- Course overview
- Search within this course
- Introduction to public genetic variation data
- Case study 1: variants in a gene (PKD1)
- Cast study 2: Search for a variant (rs334)
- Case study 3: Search for a phenotype (non-melanoma skin cancer)
- Case study 4: Starting with the literature
- Your feedback
Introduction to public genetic variation data
A wealth of genetic variation data is generated within the scientific community to investigate many diverse subject areas from human disease to informing selective breeding in common bean varieties.
In addition to the continued generation of new genetic variation data, it is important for the community to have access to data that has been previously generated to aid re-evaluation and/or re-use of data in testing both new and previously established hypotheses.
What EMBL-EBI databases and resources are available for sharing, exploring and understanding genetic variation data?
European Variation Archive (EVA): a database of genetic variation data. These datasets are submitted from the community to EVA in order to aid data sharing, and data reuse.
Ensembl: a genome browser that provides a single point of access to annotated genomes. It includes information about genetic variants, population genetics and tools for exploring your own variant data.
GWAS catalog: a quality controlled, manually curated database of published GWAS studies. The GWAS karyotype diagram provides an interactive way of exploring all SNP-trait associations.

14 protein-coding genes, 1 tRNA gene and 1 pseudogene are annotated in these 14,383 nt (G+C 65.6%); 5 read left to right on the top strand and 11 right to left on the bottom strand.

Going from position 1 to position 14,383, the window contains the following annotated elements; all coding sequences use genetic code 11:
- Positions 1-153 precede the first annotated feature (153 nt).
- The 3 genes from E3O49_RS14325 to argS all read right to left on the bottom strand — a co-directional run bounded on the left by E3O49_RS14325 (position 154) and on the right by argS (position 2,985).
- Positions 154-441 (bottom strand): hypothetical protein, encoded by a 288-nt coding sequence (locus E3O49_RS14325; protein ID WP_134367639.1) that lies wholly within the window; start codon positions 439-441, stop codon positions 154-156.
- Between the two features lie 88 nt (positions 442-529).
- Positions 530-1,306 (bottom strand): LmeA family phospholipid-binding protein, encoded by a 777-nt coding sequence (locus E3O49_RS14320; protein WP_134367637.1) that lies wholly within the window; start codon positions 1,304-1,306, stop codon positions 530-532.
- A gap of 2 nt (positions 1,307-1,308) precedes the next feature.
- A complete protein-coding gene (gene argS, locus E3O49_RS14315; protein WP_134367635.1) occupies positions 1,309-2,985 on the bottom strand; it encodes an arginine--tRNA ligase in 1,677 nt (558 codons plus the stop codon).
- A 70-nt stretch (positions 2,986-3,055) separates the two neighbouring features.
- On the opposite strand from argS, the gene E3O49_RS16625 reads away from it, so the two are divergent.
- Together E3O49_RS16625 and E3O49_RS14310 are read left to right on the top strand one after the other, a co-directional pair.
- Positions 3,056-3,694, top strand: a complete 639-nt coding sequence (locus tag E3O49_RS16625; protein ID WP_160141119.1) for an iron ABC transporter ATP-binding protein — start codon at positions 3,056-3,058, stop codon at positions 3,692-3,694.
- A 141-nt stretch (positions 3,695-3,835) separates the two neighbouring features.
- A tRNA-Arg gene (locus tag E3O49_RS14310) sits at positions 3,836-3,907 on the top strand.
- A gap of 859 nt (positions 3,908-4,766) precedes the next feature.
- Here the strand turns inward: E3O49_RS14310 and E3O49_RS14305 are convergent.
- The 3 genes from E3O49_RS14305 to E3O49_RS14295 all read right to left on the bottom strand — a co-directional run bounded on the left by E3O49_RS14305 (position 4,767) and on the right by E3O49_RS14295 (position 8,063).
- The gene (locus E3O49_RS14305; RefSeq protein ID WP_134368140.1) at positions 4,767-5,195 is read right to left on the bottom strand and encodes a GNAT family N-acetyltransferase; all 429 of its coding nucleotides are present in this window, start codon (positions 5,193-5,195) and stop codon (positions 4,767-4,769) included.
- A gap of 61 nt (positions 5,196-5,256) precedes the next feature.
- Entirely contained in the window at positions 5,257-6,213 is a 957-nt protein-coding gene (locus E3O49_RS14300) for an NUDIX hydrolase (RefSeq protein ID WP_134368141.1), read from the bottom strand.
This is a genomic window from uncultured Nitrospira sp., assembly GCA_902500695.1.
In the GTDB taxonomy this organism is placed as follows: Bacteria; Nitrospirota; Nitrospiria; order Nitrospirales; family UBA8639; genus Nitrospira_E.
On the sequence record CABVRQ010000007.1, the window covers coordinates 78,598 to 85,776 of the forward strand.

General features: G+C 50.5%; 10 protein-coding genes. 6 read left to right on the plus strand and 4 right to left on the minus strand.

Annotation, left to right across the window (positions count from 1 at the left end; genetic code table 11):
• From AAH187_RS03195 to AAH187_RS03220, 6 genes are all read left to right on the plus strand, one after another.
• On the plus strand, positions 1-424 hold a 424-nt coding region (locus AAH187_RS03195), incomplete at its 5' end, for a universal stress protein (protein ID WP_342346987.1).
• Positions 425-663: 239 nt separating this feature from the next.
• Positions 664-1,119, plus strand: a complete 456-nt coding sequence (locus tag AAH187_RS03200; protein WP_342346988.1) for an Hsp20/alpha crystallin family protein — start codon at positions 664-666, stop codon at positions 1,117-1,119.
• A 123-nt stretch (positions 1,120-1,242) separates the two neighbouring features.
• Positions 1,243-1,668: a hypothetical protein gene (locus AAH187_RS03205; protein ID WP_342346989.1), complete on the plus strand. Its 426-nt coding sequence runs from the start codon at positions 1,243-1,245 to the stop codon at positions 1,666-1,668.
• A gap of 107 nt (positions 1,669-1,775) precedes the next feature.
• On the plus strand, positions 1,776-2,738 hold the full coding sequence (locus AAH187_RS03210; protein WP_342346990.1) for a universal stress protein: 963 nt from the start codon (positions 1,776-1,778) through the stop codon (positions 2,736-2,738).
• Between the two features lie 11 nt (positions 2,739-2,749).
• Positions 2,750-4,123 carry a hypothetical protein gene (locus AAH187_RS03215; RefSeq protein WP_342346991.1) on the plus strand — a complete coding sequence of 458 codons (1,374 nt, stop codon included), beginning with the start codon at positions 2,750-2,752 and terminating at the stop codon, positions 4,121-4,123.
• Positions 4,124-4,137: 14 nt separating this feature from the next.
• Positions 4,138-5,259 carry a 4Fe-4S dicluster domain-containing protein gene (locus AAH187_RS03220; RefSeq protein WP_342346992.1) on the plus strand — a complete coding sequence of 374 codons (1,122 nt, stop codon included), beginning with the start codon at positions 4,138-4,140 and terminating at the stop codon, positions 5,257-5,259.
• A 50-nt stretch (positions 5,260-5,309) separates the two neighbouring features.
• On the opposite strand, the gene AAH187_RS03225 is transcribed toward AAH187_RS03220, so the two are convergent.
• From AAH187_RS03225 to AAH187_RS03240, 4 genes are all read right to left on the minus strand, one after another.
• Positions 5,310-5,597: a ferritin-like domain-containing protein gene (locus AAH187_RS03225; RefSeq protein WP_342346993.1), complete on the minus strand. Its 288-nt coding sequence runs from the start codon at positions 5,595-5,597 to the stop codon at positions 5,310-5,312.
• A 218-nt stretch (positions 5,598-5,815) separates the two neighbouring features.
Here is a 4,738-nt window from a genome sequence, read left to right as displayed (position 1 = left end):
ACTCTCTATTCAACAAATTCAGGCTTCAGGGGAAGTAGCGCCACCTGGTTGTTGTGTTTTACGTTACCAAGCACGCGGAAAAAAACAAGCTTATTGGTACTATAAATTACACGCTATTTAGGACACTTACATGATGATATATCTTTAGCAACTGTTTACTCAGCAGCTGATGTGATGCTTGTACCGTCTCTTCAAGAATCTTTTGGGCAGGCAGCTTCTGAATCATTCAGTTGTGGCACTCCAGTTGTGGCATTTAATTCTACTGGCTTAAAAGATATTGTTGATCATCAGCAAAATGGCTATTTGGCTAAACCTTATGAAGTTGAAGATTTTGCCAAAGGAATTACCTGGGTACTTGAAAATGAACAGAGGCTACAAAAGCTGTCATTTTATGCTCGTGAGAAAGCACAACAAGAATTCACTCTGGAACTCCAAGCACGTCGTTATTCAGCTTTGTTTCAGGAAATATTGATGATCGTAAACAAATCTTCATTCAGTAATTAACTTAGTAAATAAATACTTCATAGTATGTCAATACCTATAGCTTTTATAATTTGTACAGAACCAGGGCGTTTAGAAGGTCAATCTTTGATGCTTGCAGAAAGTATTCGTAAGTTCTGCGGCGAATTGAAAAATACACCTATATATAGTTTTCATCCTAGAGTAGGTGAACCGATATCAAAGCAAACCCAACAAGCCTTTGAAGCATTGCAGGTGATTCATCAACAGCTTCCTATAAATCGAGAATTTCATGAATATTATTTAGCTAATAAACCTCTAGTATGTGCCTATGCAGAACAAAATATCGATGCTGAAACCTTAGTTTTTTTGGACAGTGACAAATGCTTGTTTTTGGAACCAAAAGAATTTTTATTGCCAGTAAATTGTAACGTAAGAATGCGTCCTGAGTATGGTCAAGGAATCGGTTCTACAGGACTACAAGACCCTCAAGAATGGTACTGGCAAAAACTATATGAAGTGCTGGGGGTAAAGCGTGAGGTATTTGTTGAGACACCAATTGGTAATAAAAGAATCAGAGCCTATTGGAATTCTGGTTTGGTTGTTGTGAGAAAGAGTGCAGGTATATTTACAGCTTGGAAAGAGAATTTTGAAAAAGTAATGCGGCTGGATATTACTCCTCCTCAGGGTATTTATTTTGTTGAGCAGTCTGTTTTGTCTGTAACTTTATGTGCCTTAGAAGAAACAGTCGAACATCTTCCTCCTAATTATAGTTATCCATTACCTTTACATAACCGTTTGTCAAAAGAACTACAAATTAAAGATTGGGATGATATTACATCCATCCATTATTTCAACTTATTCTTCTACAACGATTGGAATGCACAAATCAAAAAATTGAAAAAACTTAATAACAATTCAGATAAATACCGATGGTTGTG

UniProt: EMBL-EBI’s resource for protein sequence and annotation data. You can use UniProt’s protein feature viewer to explore variants in relation to protein sequences, structure and function.
Each of these databases uses standardised ways of identifying and classifying variants.
For example, Sequence Ontology (SO) provide a standard nomenclature for categorising variants based on where they fall with respect to genes and other genomic features (Figure 1). For an overview of identifiers used by different databases see the section on variant identifiers in part I of this course.
In addition to the sequence ontology terms, an IMPACT measure, agreed by Ensembl and SnpEff provides a subjective classification of the severity of each class. Terms commonly used by Ensembl to describe variants are shown in Figure 2.
There are many different starting points for exploring publicly available genetic variation data. The next section features case studies that will illustrate four different ways you can access genetic variation data using a gene, variant, phenotype or publication as a starting point.